Recent graduate recognized for leadership in medical school

Shannon Brockman, RD, MD ’15, plans to have a big impact on medicine.

By: Christine Boatwright
Shannon Brockman in white U.S. Navy uniform

Shannon Brockman, RD, MD ’15. Photo by Jesse S. Jones

Shannon Brockman, RD, MD ’15, plans to have a big impact on medicine, not only for her pediatric patients but also for health care as a whole.

Brockman, a recent graduate of the UF College of Medicine, comes from a line of Florida State University graduates. She studied dietetics in Tallahassee before becoming a registered dietitian and beginning medical school at UF.

“It was hard for me because I am a Seminole,” Brockman said with a laugh. “I definitely was looking for a medical institution that was student-centered because that’s how my experience was at Florida State. I knew that outside of the classroom was where I did my best learning, and where I got hands-on leadership development and life-skill development.”

For Brockman, the UF College of Medicine’s extracurricular activities, such as the Equal Access Clinic and opportunities to travel to national conferences, helped make UF her medical career “launching point.”

“When I came here for my interview and Second Look, it was really poignant to me how much of a family it is and how good of a support system the students have with the administration and the faculty,” she said.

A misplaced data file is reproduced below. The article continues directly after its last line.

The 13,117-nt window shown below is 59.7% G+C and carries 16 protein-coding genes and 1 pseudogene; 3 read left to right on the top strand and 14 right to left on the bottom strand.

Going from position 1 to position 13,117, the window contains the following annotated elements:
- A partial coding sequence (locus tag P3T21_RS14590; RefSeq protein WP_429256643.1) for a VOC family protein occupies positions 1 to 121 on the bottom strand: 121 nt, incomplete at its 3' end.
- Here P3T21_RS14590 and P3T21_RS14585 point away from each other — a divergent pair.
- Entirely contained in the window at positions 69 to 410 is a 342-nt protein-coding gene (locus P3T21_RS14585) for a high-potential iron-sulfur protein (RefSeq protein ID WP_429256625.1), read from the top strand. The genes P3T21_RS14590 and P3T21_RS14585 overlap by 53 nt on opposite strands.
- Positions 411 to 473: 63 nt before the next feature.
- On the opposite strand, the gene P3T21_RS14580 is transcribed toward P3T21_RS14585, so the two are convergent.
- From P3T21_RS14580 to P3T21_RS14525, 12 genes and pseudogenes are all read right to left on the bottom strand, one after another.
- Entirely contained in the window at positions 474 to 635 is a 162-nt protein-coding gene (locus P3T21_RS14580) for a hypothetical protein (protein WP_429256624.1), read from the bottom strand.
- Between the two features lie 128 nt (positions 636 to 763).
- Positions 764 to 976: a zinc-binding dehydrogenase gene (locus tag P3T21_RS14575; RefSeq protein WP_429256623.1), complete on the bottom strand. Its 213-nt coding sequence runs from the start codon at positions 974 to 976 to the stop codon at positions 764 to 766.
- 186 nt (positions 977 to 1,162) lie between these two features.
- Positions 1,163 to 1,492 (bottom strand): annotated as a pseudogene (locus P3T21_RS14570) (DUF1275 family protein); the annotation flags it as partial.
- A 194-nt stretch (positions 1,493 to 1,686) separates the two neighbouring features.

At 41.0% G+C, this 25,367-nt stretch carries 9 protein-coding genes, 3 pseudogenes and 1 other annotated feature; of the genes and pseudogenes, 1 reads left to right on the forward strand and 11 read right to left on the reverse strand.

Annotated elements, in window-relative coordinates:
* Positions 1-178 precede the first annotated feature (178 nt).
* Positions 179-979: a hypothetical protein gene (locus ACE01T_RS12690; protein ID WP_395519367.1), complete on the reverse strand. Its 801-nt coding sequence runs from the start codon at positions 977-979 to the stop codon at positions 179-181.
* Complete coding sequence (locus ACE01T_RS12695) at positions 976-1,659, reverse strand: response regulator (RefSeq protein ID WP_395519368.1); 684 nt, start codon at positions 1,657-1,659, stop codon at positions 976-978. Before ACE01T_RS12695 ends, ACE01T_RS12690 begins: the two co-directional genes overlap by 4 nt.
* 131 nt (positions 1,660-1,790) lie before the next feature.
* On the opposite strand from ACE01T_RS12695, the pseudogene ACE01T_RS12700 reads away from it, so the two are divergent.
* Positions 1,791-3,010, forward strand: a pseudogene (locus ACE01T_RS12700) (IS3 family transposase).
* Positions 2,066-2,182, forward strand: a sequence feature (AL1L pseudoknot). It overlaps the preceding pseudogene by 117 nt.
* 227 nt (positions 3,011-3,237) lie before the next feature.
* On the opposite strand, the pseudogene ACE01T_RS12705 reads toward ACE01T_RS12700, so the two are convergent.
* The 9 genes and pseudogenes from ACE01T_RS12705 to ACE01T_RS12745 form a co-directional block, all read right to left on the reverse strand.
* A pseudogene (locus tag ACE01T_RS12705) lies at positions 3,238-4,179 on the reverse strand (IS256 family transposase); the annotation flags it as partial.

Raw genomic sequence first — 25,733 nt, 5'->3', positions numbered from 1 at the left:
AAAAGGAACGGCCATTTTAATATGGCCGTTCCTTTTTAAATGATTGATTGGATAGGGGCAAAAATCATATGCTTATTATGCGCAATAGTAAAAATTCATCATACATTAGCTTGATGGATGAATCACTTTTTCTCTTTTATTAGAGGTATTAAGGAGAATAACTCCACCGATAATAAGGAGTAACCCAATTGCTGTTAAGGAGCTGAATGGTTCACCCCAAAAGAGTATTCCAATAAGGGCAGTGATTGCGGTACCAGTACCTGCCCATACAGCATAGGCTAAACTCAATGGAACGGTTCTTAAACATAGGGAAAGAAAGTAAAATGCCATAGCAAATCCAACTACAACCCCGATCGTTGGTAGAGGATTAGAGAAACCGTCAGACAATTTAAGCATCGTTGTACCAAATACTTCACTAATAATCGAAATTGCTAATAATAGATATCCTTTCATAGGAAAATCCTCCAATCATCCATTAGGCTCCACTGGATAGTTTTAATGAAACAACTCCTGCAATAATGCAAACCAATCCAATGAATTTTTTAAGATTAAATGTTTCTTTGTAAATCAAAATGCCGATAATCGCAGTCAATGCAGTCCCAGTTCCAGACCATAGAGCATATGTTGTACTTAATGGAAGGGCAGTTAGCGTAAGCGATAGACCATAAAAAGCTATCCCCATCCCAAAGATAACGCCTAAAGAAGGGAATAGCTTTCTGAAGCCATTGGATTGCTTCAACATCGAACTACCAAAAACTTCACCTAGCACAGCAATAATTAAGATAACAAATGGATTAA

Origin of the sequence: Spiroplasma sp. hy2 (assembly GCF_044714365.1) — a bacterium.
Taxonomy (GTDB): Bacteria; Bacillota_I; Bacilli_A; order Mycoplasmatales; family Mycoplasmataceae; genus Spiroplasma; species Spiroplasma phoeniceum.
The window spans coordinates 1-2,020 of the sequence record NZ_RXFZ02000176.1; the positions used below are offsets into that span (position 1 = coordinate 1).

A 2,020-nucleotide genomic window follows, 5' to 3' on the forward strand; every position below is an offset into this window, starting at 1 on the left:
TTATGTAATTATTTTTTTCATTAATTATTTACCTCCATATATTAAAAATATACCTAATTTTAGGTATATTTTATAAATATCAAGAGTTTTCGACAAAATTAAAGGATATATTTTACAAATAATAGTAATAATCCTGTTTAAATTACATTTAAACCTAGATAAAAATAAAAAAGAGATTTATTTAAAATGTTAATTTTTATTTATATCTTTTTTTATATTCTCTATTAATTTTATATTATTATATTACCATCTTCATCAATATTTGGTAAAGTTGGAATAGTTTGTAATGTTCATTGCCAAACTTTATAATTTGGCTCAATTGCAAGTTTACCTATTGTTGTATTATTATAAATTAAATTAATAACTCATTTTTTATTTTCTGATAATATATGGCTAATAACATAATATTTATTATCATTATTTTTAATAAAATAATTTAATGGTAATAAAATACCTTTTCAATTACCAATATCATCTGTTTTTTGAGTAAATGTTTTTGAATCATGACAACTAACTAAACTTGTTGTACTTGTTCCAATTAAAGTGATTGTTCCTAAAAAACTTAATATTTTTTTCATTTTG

After launching her career in pediatric medicine, Brockman will spend four additional years serving her country through the U.S. Navy. As a member of the U.S.N. Health Professions Scholarship Program, Brockman’s passion for leadership and advocacy pairs well with the military path.

“It offers some really unique opportunities in humanitarian medicine and in travel and adventure,” Brockman said. “Beyond that, to me, it’s about the leadership development and what it invests in you to become a leader in the field.”

During her last year of medical school, the Florida Board of Medicine recognized Brockman for her leadership and academic success with its Chairman’s Recognition Award. The board encourages medical schools to nominate one medical student for the award.

“I can simply say that Shannon is an outstanding student who is well-regarded by her classmates. She is admired for her humility, kindness, altruism and grace,” said Patrick Duff, MD, associate dean for student affairs. “She also has taken a major step that most young adults are very hesitant to take — namely, she has volunteered to serve in the United States Navy after graduating from medical school.”